Ahh Halloween … for us in Florida, it means the temperature has dipped below 90 degrees, we can all start pulling out our plaid scarves and boots, and our children can start dreaming of the mounds of candy they will collect while trick-or-treating. But you know what? I am not a fan of Halloween. Yep, I am the mean mommy who doesn’t let her kids eat sugar very often.
I restrict the intake of sugar not just so the dentist and I can maintain the equilibrium in our relationship and knock-on-wood we will continue our no-cavity streak (11 years, in addition to my 29+6 years), but because I don’t want to make my job harder. I have 4 children – have you spent time with 4 children in a confined space after dosing them with a ton of sugar? It’s no treat. Plus they get enough sugar at school – I swear that it is some kid’s birthday every single day of the week, and that means the whole class gets to have a darned cupcake. So at home, we do very limited sweets. For the same reason they don’t get to have caffeine – I don’t need them to be any more energetic than they already are.
This presents a dilemma at Halloween – what to do with the 4-6 lbs. candy we end up with at the end of the night? I have come up with 10 feasible ideas for how to get rid of Halloween candy. Feel free to add your own ideas in the comments below – let’s tackle this problem together!
How to Get Rid of Halloween Candy
Eat it yourself – now admittedly, this is maybe not the smartest idea, especially if you are trying not to break your cavity-free streak or develop diabetes overnight. But it’s still a viable option. I will leave it up to you to tell them what exactly happened to the candy (depending on the age of your children, this can be pretty easy – out of sight, out of mind).
The Halloween Fairy – I have never done this, because frankly, I feel like I am already juggling enough mythical beings and keeping my stories straight is exhausting. But if you would like to go this, route – I recommend you start when they are very little. The Halloween Fairy comes at night while the children are asleep and exchanges the candy for a toy or book. Simple enough. The only complication I see is when your kid tells his friends about the Halloween Fairy and no one else has ever heard of her…then you will have some explaining to do.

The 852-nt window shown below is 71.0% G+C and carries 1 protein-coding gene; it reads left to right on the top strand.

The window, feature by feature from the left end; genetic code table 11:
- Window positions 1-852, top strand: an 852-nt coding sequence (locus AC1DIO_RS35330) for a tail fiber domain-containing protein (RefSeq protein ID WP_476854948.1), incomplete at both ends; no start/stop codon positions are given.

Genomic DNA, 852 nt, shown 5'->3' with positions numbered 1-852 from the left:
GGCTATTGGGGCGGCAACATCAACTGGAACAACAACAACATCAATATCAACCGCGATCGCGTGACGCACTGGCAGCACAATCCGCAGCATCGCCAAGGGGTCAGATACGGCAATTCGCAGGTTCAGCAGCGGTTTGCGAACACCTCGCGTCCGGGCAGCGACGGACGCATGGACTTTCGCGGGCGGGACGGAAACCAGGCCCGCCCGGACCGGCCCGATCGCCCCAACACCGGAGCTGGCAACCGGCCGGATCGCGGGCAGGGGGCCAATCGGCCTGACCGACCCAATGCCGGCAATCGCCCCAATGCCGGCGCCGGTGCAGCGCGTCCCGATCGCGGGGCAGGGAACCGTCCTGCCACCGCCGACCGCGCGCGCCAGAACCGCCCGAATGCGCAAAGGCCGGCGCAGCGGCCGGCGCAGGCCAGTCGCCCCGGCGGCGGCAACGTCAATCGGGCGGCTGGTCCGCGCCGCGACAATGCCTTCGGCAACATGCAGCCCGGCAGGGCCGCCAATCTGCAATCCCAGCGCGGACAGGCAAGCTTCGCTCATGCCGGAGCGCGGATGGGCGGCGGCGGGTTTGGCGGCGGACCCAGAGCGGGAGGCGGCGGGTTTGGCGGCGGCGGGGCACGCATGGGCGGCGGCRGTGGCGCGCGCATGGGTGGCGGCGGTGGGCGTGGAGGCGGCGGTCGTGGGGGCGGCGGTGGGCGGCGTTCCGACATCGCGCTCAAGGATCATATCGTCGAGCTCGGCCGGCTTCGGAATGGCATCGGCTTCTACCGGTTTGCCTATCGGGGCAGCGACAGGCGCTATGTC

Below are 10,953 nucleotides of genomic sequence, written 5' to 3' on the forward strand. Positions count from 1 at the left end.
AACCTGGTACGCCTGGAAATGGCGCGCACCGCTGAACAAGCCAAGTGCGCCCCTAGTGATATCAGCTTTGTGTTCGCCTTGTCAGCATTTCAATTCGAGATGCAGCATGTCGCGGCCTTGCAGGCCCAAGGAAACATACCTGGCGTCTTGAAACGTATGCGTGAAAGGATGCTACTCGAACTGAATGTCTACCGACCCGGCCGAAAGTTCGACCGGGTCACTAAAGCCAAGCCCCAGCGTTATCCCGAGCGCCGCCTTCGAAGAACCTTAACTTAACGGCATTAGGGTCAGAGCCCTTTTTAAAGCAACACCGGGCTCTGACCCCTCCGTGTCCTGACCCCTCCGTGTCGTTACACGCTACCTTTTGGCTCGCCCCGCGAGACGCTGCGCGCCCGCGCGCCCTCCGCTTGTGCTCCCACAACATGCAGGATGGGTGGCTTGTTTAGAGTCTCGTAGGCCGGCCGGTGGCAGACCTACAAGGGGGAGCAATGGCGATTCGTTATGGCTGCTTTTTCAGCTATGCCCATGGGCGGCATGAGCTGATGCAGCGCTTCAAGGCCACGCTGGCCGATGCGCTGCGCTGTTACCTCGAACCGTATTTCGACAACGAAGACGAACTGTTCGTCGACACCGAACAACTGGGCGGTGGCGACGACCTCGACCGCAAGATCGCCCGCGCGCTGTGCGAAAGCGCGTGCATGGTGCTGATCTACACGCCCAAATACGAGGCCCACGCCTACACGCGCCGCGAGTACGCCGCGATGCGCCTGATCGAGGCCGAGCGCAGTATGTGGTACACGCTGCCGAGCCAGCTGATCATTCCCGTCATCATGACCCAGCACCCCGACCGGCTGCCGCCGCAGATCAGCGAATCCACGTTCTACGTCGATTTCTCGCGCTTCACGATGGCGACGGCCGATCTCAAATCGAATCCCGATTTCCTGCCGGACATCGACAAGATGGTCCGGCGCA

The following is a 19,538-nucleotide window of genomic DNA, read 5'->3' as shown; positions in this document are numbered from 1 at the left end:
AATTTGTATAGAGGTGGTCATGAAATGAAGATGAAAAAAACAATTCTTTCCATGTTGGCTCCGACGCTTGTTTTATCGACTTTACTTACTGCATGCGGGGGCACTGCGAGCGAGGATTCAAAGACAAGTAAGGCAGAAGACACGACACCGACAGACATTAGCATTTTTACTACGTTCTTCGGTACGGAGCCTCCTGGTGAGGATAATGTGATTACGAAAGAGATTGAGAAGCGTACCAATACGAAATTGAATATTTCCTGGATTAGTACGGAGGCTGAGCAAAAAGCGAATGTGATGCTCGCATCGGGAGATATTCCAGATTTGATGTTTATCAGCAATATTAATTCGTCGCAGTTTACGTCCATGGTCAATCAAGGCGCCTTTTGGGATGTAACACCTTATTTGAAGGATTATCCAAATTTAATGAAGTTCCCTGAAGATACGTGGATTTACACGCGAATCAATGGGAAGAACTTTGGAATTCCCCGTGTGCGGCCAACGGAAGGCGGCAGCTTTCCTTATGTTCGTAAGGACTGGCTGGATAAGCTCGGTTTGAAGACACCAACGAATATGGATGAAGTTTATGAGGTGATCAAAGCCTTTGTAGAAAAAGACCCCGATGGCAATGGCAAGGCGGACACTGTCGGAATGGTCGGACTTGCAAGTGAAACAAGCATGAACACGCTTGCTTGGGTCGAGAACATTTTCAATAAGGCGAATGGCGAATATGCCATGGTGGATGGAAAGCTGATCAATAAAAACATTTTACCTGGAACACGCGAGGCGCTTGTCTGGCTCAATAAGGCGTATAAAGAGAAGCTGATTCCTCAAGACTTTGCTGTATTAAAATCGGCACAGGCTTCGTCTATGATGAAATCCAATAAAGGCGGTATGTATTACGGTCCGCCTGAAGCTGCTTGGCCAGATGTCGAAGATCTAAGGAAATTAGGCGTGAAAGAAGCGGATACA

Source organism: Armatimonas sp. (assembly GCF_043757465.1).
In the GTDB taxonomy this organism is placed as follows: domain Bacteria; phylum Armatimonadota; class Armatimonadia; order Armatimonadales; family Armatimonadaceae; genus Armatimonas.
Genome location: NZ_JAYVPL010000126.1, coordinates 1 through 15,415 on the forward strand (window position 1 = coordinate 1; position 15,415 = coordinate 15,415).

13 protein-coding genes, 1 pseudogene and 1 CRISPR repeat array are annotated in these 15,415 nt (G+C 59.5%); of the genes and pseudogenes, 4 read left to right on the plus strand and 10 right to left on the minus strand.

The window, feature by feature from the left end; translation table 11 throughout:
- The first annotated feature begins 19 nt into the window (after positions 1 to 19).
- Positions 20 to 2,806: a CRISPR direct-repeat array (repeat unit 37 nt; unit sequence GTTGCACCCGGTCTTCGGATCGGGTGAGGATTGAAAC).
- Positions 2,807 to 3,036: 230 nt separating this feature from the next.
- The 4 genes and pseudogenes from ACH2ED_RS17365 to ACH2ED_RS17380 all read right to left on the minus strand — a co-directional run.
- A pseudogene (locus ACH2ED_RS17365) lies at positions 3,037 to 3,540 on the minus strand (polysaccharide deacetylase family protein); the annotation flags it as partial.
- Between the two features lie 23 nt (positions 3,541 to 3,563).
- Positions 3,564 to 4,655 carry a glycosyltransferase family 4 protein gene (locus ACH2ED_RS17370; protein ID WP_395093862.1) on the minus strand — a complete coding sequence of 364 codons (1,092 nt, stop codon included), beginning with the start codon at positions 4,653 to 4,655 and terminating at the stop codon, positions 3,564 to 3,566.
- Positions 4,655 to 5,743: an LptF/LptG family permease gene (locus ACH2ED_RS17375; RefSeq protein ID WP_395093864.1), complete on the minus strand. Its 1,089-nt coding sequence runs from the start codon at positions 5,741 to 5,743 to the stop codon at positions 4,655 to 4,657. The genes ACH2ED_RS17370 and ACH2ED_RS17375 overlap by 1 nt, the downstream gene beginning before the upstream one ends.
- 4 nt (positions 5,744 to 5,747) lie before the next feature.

Pay your kids for the candy – I chose this option one year and was very pleased with the results. I offered my children the option of keeping the candy – but they would only be allowed 3 pieces a day for a week and then it was all going in the trash or to be donated. Alternatively, they could choose 5 pieces to have within the next 24-hours, and then I would give them each $5 for the rest. All 4 of my children chose the cash. Phew.
Donate the Candy – Children’s Hospitals, Women and Families Shelters, as well as, libraries and schools are usually happy to accept the candy.
Sell it – Yep, cash for candy. Visit Halloween Buy Back to find a location near you. They will pay you cash for the candy and then send it in care packages to the troops overseas.
Operation Shoebox – Another way to donate your candy to the troops overseas through Operation Shoebox. Simply mail your candy to the address on their website. You feel good about donating and your teeth stay free of sugar bugs. They especially love candy to include in their care packages around the holidays.
Take it to work – Send it to work with your spouse, or take it to your own office. We all have a few co-workers who like to stash candy in their desk drawers – they will love you for this.
Bake with it. Halloween means we are breathing down the neck of Thanksgiving, Teacher Holiday Gifts, Cookie Exchanges, Hanukkah and Christmas. If you are a baker, there are quite a few creative recipes out there using candy. Here are just a few:
Decorate Gingerbread Houses – You can certainly save the candy to be used for decorating Gingerbread houses at home or school – but you are running the risk of tiny hands sneaking that candy into their tiny mouths before December.
Freeze it – Many people freeze Halloween candy and use it at another time. Some thrifty people save the candy for next year and hand it out to unsuspecting trick-or-treaters. Personally, I do not think that year-old frozen candy tastes very good – but hey, what do I care if I am just handing it out to the neighborhood kids. I don’t use this method because my freezer is full of my pasta sauce and soups.